“If you try to overly manage your child through apps, it becomes a cat-and-mouse game,” Lasser says. Kids figure out how to work around the app or how to find the game controller that you’ve hidden, he says.
Instead, Lasser and Brooks talk a lot about building up the parent-child relationship and making children part of solving the technology problem.
“Instead of having a power struggle, you want the parent and child to collaborate and mutually agree on some limits,” Lasser says. It could be that you all agree no phone during homework or at dinner.
That doesn’t mean that there are no limits in the Lasser and Brooks style. “We don’t believe kids should run amok,” Lasser says, “but (parents are) more likely to get the results they want by sitting down with kids and collaborating on problem solving.”
Brooks likes parents to think about the long-run, not just the current battle. “The ultimate goal is self-regulation,” he says. “If you over-control kids, they don’t have the chance to develop the skills to self-regulate.
“What sets our book apart is it’s prevention-oriented,” Lasser says. That doesn’t mean that if you have children who are already out of control with their use of technology, it’s not a book for you.
The book uses a stoplight’s color scheme as being symptomatic of how technology is interfering with your family’s life. Is the situation green (managed well), yellow (giving you pause for concern) or red (out of control)? It offers different techniques for parents to use based on whether you’re in a green, yellow or red situation. Even though Brooks and Lesser are strong believers in involving children in the solution, at the red level, you might have to just take away the technology for a bit to reset the dynamic.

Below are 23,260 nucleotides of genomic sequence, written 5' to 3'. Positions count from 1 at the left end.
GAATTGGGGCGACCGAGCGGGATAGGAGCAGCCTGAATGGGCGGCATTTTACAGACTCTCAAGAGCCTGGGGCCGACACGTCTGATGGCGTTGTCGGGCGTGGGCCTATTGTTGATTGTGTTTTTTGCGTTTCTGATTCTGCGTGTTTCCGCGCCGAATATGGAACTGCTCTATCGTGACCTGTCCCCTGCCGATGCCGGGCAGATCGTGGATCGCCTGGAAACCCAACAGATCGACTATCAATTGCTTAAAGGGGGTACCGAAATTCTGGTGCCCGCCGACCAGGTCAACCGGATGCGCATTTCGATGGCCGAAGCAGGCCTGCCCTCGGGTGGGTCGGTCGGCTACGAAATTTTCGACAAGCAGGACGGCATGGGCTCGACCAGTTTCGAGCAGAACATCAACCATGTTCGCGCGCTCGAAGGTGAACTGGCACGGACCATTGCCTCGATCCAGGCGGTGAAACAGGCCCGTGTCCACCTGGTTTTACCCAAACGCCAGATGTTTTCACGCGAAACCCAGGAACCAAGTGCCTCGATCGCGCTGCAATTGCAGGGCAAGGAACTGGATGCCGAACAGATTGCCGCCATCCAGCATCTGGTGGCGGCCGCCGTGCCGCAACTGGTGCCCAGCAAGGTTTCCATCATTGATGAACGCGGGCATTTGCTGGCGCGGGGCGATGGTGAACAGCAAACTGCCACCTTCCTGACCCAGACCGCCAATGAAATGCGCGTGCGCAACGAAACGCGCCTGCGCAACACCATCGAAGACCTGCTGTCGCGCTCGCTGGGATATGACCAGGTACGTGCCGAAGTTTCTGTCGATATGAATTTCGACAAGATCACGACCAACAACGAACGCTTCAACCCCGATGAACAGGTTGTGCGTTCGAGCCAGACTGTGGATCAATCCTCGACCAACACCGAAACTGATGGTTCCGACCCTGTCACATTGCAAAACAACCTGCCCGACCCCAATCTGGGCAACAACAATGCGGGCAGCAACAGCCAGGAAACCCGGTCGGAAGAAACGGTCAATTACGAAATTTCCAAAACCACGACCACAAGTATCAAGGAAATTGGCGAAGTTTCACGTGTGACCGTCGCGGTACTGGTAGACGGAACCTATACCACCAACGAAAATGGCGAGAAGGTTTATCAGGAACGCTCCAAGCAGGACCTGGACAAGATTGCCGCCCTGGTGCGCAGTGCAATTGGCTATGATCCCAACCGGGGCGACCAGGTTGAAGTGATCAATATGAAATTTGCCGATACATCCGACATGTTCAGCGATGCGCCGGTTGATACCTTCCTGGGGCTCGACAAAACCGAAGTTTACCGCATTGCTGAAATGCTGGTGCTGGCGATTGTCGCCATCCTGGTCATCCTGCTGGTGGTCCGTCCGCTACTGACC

It also talks about different parenting styles and which one works better to create order in the universe (or at least your home).
Their No. 1 recommendation is for parents to spend more time with their kids without technology. It reminds them that they have value, that they have worth.
“Our interaction is nourishing,” Brooks says. “The more time we spend with kids in that capacity, it feeds that part of their soul that is going to be happy, healthy, and they will have that in them that is it’s valuable to be in relationship.”
Of course, “change always starts with parents having to be mindful of our own patterns and behaviors,” Brooks says.
This means we have to role model what we want. “We have to lift our own heads up on our own devices,” Brooks says. “We’re trying to instill the values of the importance of the relationship through modeling and interacting with them.”
Think of it like healthy eating, Brooks says. We can’t force them to eat healthier foods, but if we model eating healthfully, they might do it.
Reading and Signing
“Tech Generation: Raising Balanced Kids in a Hyper-Connected World,” by Jon Lasser and Mike Brooks
$24.95, Oxford University Press
7 p.m. Aug. 2
BookPeople, 603 N. Lamar Blvd.